Happy New Year 2016, friends!
May your year be filled with meaning, marked by joy in your relationships, and surrounded in peace.
Thank you for reading my reflections over the past year. I love writing about the Third Culture, Motherhood, Language, Birth, Spirituality and other topics close to my heart. And, I love it even more, when people asking similar questions about life are willing to read what I write. Time is precious these days and you’d be a fool not to be selective about what you read.
Speaking of reading and being selective, here are five books that have helped shape my thoughts and writing this past year. Some of these books came as referrals from friends and some of them were recommendations based on Goodreads‘ algorithm using my favorite books. If you aren’t familiar with this brilliant website, it’s worth checking out. Think of it as Facebook for those of us interested in tracking what we read and want to read. It’s great for setting reading goals, stalking what friends read, accessing advance copies of books and even a platform for new writers who want to put a chapter out there for an audience to critique.. But, back to the short list.
These were my five most inspiring reads in 2015:
What do you get when a biologist-teacher-mormon-influenced, feminist-grieving daughter-writer tries to make sense of shelves and shelves of her late mother’s blank journals?
This meditative, brutally honest, endlessly poetic, unapologetic book about finding one’s voice. In the author’s case, through grieving the loss of her mother, her grand-mother and by questioning her LDS heritage in the first place.
I found this to be a spectacularly creative, philosophical read. It is a book full of surprises in 54 chapters, representing 54 variations on voice.
I wholeheartedly agree with one statement that Haruki Murakami’s piece on running is “Easily accessible, yet profoundly complex”. I loved every page of this memoir at the cross-section of running, writing and growing old.
The writing style and translation from the Japanese do take some time getting used to. I hear that some readers love it, while others despise it. The memoir at times reads somewhat staccato, simplistic and translated, rather than flowery and clever. Precisely thanks to this style however, the reader finds himself unknowingly swept into deep realities of this life on earth.
The humble, yet infinitely wise Haruki invites us into profound observations of a seemingly basic activity: running. As he travels to run or write, he makes connections between running and being a novelist..and aging along the way.
“One of the privileges given to those who’ve avoided dying young is the blessed right to grow old. The honor of physical decline is waiting, and you have to get used to that reality.”
Presenting a helpful book, particularly for those of us coming from a more classical model of education where art and culture are most certainly valued but where the messy, explorative, creative process is not so much.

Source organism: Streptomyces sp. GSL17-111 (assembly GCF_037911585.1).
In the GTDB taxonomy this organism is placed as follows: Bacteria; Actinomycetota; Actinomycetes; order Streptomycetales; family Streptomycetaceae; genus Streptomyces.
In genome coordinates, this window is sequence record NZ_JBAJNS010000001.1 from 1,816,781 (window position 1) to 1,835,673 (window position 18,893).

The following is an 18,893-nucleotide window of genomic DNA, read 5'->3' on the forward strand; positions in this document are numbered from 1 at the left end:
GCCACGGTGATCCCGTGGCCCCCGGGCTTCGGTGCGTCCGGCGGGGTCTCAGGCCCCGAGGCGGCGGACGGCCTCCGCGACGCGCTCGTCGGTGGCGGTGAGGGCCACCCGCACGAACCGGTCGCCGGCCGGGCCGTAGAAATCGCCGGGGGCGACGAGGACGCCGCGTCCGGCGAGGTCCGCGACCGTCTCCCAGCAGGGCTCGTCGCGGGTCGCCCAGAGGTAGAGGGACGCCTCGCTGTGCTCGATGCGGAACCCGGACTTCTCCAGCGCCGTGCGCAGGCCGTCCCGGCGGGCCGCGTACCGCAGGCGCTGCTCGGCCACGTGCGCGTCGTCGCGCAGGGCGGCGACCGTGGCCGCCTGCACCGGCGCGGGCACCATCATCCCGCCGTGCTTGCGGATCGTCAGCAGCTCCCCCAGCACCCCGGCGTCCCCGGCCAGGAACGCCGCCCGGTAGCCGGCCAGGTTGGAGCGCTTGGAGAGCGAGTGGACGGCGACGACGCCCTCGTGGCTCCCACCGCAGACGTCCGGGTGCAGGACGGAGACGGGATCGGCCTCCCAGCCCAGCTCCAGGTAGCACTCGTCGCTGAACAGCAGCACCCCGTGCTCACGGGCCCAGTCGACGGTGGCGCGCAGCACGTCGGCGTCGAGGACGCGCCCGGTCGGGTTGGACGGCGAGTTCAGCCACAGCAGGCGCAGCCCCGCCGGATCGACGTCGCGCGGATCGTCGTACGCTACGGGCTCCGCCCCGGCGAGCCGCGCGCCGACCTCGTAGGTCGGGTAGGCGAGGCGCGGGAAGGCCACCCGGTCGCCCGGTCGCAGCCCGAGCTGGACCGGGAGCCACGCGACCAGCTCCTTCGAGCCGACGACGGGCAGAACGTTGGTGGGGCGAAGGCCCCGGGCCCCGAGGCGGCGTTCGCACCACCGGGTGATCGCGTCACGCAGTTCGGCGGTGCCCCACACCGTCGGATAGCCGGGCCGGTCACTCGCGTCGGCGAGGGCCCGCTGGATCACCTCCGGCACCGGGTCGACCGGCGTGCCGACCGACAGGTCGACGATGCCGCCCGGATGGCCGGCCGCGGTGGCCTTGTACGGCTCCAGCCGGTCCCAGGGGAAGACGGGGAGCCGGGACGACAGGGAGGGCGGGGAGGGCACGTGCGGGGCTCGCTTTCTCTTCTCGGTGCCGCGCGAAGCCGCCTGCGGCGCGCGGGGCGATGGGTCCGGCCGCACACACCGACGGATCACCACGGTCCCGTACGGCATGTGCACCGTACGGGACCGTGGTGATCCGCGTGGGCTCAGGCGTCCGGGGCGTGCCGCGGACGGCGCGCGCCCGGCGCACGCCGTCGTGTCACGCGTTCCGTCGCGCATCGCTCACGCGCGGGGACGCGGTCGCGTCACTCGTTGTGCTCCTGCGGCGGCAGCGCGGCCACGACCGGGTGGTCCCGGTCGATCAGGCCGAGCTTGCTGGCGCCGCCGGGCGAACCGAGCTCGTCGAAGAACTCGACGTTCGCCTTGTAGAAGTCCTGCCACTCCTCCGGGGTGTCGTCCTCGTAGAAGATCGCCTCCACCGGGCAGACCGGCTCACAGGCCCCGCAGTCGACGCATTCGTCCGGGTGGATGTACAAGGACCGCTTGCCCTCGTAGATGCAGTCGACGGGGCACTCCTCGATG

I picked it up to read about ways to encourage my kiddos to experiment more and create more. The book turned out to be more of a self-exploration for the parent, who models his/her own creativity within the home. It got me into a magical habit of writing daily “morning pages” at the crack of dawn, helped me identify creative activities that I do not value (and pass on judgment through my comments and actions) and unleashed the desire to participate in creative activities where perfection has reared its ugly head and told me “you’ll never be good enough, so what’s the point anyway?”.
Within this book, there is a lot of common sense, some repetition and a few too many illustrations. Still, I found the exercises to be both practical and insightful, and the premise of our spiritual freedom having a direct impact on our ability to create, pretty ground-breaking. I loved the idea of creating as an act of faith, stemming from generosity, acceptance, safety, boredom etc.
This was a book I intentionally chose to read over a few months so I could take in all the different concepts and take action. After reading one chapter in particular, I realized we had asked our children to share everything in the house to the point where there was no space to create and be an artist. Soon after, we created a small area for each child to call their own. They have loved it ever since and we are eager to see what comes out of those ‘creative corners’. The book has also fostered discussions between myself and my husband of our creative prejudices and which ones we want to learn to embrace.
The author makes some assumptions as a mother of one on how to become creative adults and just file the kids away so we too can create. In my experience, it isn’t quite so easy with several, very young children. Also, I think the book is missing the “whole family” dynamic in the creative process (parents interacting, creating, the father’s empowerment in the creative process..). We can’t fault her too much as she is a single parent of one girl. All in all a good book that I would recommend to other families looking to unleash more creativity into their home.
You might remember my review on Americanah here.